Most of us will have the majority of presents bought and cards sent by now. Well done if you have, and if you haven’t quite got there, there’s still a week to go!
Whatever state of readiness you’re in right now, it’s definitely time to turn your attention to planning for the big day itself. If you’re hosting on Christmas day, you’ll be wanting to make the maximum impact possible with a beautiful table display to impress family and friends. We give you the run down on how to curate your Christmas spread so that it looks good and works perfectly.
- First, choose your colour scheme. It’s really easy to get distracted into buying lots of different table dressings because they’ve caught your eye, but will they all work together or will it just look like a stumble through a haberdashery? There’s nothing wrong with combining lots of different styles, so long as they’re unified by colour. Try to keep it to a maximum of three colours or less – it will be easier for the eye to take in as a whole and will allow your food to really shine.
A gorgeously simple Christmas display. Image credit: Lushome.
Within those three colours, choose one colour to be bold with, and two others that compliment it as background shades. Combinations of red:gold:timber or purple:silver:grey are good examples of colour groups that work well together. Too many bright shades will overwhelm your guests on a day when there’s a lot of sparkle about anyway!
- Consider your guests. Have you lots of little ones to cater for? All adults? Some older people with mobility or sight issues? Anyone with particular disabilities? Christmas is a very important occasion for considering the comfort of your guests, so plan your table according to what will make them feel most at ease. Lots of children might mean candles are kept out of little fingers’ reach in the centre of the table for example. Older people may prefer to be seated at the corner of the table for maximum manoeuvrability. Those with physical or mental impairments might benefit from a meal that doesn’t need complex cutlery to navigate it, so soup might be better than crab claws to start. The more unspoken thoughtfulness you can extend to your guests through your table setting, the more they will enjoy themselves. You can find more tips on how to make Christmas easier for those with disabilities here.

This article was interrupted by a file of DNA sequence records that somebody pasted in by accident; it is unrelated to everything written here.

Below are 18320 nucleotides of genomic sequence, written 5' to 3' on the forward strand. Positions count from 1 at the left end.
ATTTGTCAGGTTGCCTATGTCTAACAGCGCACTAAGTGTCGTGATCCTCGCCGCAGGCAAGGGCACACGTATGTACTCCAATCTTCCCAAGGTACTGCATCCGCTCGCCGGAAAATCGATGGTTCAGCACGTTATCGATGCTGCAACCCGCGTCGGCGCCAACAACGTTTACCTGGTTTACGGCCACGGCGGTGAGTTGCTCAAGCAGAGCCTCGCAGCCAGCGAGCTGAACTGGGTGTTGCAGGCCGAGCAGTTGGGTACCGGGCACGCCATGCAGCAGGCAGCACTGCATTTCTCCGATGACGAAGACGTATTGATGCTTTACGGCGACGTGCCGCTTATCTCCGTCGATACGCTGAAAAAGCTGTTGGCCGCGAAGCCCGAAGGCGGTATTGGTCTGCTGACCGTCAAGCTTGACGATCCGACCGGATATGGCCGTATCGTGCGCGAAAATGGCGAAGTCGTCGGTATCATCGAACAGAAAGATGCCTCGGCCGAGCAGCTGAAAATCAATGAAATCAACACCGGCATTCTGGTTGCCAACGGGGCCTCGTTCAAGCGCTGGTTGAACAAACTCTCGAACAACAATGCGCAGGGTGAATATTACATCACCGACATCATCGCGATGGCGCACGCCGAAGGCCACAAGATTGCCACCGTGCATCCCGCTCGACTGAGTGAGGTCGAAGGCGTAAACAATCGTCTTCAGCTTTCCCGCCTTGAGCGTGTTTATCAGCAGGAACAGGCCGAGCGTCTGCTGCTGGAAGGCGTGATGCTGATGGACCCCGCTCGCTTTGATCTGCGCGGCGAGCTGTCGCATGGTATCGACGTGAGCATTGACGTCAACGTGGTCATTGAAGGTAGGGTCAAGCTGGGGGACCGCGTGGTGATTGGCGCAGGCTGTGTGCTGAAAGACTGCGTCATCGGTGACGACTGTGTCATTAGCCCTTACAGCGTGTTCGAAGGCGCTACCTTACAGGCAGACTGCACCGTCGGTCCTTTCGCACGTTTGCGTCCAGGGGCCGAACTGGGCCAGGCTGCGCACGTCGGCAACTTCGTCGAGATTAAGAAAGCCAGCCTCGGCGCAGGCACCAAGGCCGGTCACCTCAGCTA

- We all adore those gorgeous images on Pinterest of packed-out Christmas tables with piles of knick-knacks interspersed with candles, but us actual humans like to be able to reach the roast potatoes without setting an mini origami Christmas tree on fire. If you have planned well in advance, there’s a real temptation to add to your Christmas table simply because you find you have time to spare. Trust us though, your original idea was the right one – more stuff means less space for food, elbows, and spinning those little plastic things that come out of the cracker. Your time is better spent admiring your Christmas tree with a warm glass of something delicious and you will be thanking yourself when you’re actually able to find a space for the gravy boat.
Image credit: John Lewis